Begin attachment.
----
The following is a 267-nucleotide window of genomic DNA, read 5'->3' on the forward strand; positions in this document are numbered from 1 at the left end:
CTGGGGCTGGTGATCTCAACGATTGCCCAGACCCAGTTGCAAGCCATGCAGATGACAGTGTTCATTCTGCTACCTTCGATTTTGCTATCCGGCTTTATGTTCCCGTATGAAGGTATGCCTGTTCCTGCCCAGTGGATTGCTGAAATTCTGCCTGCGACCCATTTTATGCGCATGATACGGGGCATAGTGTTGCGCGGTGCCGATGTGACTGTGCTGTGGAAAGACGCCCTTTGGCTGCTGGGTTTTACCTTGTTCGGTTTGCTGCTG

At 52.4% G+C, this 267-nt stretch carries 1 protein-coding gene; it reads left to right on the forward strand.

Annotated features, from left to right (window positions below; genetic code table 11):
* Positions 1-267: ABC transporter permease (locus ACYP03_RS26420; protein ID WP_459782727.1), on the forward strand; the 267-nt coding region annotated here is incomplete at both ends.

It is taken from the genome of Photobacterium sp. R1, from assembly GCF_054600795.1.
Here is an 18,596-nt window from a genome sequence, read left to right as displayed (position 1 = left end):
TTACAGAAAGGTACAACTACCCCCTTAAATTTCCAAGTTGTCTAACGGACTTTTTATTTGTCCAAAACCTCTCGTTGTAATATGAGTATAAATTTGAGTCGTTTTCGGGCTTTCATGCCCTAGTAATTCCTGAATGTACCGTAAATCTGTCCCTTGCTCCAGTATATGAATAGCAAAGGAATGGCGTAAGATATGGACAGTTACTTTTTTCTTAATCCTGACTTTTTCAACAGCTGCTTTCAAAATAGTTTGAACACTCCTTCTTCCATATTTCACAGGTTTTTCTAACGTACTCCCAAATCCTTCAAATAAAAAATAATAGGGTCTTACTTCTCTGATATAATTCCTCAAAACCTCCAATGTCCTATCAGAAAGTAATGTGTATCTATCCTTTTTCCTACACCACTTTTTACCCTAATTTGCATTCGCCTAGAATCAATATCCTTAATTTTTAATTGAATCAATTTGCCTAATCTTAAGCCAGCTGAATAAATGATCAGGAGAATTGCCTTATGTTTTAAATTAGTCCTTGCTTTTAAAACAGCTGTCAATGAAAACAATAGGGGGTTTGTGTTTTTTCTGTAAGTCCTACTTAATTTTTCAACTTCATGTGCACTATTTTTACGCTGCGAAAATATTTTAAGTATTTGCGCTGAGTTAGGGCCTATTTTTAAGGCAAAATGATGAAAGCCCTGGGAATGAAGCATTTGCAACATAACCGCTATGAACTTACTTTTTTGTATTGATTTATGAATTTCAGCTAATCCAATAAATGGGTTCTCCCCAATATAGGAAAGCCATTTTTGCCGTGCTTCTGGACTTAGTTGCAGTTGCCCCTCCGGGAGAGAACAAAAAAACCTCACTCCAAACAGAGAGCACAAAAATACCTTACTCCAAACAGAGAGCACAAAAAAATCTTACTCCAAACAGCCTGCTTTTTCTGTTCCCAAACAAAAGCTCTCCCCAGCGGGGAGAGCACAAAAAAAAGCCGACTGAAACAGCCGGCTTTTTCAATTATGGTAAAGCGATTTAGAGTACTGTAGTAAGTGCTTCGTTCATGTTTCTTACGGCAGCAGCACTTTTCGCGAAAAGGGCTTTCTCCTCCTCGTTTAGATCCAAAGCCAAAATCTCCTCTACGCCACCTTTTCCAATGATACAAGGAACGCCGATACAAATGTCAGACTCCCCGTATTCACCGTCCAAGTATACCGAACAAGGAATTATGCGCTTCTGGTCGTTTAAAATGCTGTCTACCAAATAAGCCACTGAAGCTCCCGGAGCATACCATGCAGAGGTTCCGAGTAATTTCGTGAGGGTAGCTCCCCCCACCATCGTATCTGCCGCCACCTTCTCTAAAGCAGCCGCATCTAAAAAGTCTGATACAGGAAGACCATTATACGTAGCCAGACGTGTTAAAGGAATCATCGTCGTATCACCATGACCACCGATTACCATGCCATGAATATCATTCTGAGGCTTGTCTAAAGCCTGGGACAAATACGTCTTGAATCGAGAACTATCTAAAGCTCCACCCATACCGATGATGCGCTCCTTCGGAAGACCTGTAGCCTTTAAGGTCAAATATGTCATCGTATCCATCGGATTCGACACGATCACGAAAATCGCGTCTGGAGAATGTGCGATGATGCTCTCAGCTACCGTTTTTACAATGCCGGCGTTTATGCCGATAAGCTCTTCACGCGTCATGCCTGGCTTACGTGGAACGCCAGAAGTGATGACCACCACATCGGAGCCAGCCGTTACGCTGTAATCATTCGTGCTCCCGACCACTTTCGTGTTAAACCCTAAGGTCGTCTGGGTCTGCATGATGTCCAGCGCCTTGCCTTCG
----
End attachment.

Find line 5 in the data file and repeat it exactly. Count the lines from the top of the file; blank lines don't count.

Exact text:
* Positions 1-267: ABC transporter permease (locus ACYP03_RS26420; protein ID WP_459782727.1), on the forward strand; the 267-nt coding region annotated here is incomplete at both ends.